Proteins do most of the work in the cell, and their function is tied to their shape. A protein’s shape is dictated by the linear sequence of basic building blocks called amino acids, of which there are 20. A group of 3 DNA bases called a codon leads to the selection and incorporation of a particular amino acid into a particular protein. Thus, the sequence of bases along one strand of the DNA helix ultimately guides the production of all the proteins in our body. (Reality is more complicated, of course; not all DNA codes for proteins.)

So consider this short segment of 9 nucleotides grouped into 3 codons:


The codon ACT selects the amino acid threonine, CCT selects proline, and GAG selects glutamic acid. But if the A in the GAG codon mutates to a T, the resulting GTG codon results in a substitution of the amino acid valine instead of glutamic acid. This one simple change is enough to have a profound effect because this stretch of DNA is a section of our hemoglobin gene, and this specific mutation causes sickle cell anemia. It is called a point mutation (because it affects a single base), and there are numerous examples of these kinds of mutations that change the information state of the DNA — the DNA does something different than it did before. Individuals with only one affected copy of the gene (from one but not both parents) do not develop the disease and are also somewhat protected against malaria — a positive outcome for some members of a population. This example shows that new information — in the form of new states of biomolecules — can arise through natural mechanisms we understand.

Other examples of new DNA information

There can also be mutations in regulatory regions which affect when and where a gene is “turned on” or expressed. A mutation in a regulatory sequence could lead to the protein being produced in a new place, or in greater or lesser amounts than before. A small change in gene regulation can lead to a large effect. Snakes are a nice example; they are classified as tetrapods (four-limbed vertebrates), even though they do not have limbs. The gene that produces a protein important in limb development is still present in snakes’ DNA, but it is no longer expressed, so limbs do not form (though limb buds do).

Another method of developing new information in a genome is by horizontal gene transfer (HGT), which is the exchange of genetic information between individuals of different species (as opposed to vertical transfer from parent to child within a species). It is especially important for bacterial evolution, because bacteria are able to trade genes like baseball cards, and thereby quickly adapt to new situations. For example, bacteria use HGT to acquire resistance to antibiotics.

Other more dramatic changes in the information state of DNA occur when genes, chromosomes, or even whole genomes are duplicated, sometimes leading to novel results. For example, a new crawfish species was formed about 30 years ago when two individuals of a common species mated, and the resulting crawfish had three copies of each chromosome, instead of two. The mutation made it possible for the new species to clone itself (produce asexually). There is good evidence that early vertebrates had two whole genome duplication events in their lineage — the effects of which can be seen in all vertebrates living today, including humans.

Scientists have characterized many other kinds of changes that can take place in an organism’s genome, all of which represent sources of new information. See our extensive blog series (here and here) for further examples and explanations of new information being generated in DNA.


When people claim that evolution cannot account for the development of new information, they usually have in mind the second definition of information: the kind that depends on humans (or other intelligent beings) assigning meaning to a symbolic code. We don’t know of natural processes that account for that. But that is not the kind of information in DNA. There we find an amazing string of biomolecules that can and does change with every generation. Each time it changes, there is new information in the sense that it causes physiological changes. Much of the time, these changes will be neutral or even harmful to an organism. But sometimes — especially when many changes accumulate over time — innovations arise and gradually even new species can come into being.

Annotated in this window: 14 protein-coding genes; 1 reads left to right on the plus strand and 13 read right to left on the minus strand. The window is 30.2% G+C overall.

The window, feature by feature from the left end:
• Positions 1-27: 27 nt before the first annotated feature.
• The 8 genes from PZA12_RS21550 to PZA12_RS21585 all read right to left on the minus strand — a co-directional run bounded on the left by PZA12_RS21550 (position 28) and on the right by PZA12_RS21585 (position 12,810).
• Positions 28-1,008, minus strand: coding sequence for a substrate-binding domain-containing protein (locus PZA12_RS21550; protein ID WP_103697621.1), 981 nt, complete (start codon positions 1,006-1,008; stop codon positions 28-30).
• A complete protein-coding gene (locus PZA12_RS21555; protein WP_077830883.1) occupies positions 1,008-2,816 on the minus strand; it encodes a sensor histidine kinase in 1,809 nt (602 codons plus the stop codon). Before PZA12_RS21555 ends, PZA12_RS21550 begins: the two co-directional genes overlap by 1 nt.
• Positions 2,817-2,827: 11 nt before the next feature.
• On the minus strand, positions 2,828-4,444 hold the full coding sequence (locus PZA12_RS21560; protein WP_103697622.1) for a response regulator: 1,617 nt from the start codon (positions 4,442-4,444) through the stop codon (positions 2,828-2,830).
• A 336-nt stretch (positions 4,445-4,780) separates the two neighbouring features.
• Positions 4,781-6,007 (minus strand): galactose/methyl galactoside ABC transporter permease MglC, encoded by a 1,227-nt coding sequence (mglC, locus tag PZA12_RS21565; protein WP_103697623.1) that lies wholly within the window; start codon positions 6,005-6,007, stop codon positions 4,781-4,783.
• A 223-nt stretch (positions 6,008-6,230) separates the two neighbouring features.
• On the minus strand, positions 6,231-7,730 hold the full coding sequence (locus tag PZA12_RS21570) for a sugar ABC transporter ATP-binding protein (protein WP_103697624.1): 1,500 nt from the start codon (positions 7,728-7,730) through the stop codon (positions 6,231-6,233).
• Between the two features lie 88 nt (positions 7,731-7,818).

Isn’t this process wasteful? Wouldn’t an all-powerful God create things more efficiently and directly? It is dangerous to claim to know the mind of God and tell him how he ought to act (just ask Job!). But we have a clear record of how God did act through natural history. What we see there is consistent with Jesus’s description in the Parable of the Sower, where the Sower lavishly distributes seeds. Some seed never took root at all, some sprang up quickly but didn’t last long because it fell on rocky ground, and other seed was out-competed by thorns. But some found fertile soil and produced the plants the farmer intended (see N.T. Wright’s commentary connecting creation to the Parable of the Sower). This is the same pattern we find in the natural history of life on Earth. If we question why the Creator allowed millions of species to die out, we might as well question why the Sower wasted so much seed. Perhaps efficiency wasn’t the primary goal. We can praise God for partnering with the created order to bring about a remarkable lavishness of life.

Further Reading

  • Biological Information and Intelligent Design: Introduction

    | Dennis Venema
    Blog Post
    Biological Information and Intelligent Design: Introduction | Dennis Venema

    Biologists commonly describe biological information with an extended analogy to one of the ways humans use information: language. This approach has its advantages—and drawbacks. Read More >

    Going Deeper PART 1 of 14
  • Does God Guide Evolution?

    | Jim Stump
    Blog Post
    Does God Guide Evolution? | Jim Stump

    We join with the contributors to the book “Theistic Evolution” in rejecting views of evolution that make God a spectator to what matter can do on its own.   Read More >

  • The Evolutionary Origins of Genetic Information

    | Stephen Freeland
    Blog Post
    The Evolutionary Origins of Genetic Information | Stephen Freeland

    The classic definition of evolution omits some key aspects of living science that can be grouped into two categories. Read More >

    Advanced PART 1 of 4
  • What is Information?

    | Randy Isaac
    Blog Post
    What is Information? | Randy Isaac

    The word “information” is used in many different ways, often leading to confusion. It may be helpful to consider three of the categories in which the term is often used. Read More >

    Advanced PART 4 of 5
Praveen Sethupathy, Assistant Professor in the Department of Genetics, UNC Chapel Hill

BioLogos is leading the way in setting the tone for thoughtful and productive dialogue on the topic of harmony between science and faith.  They are providing the much-needed space for wrestling with the tough questions of life with civility, integrity, and rigor.

- Praveen Sethupathy, Assistant Professor in the Department of Genetics, UNC Chapel Hill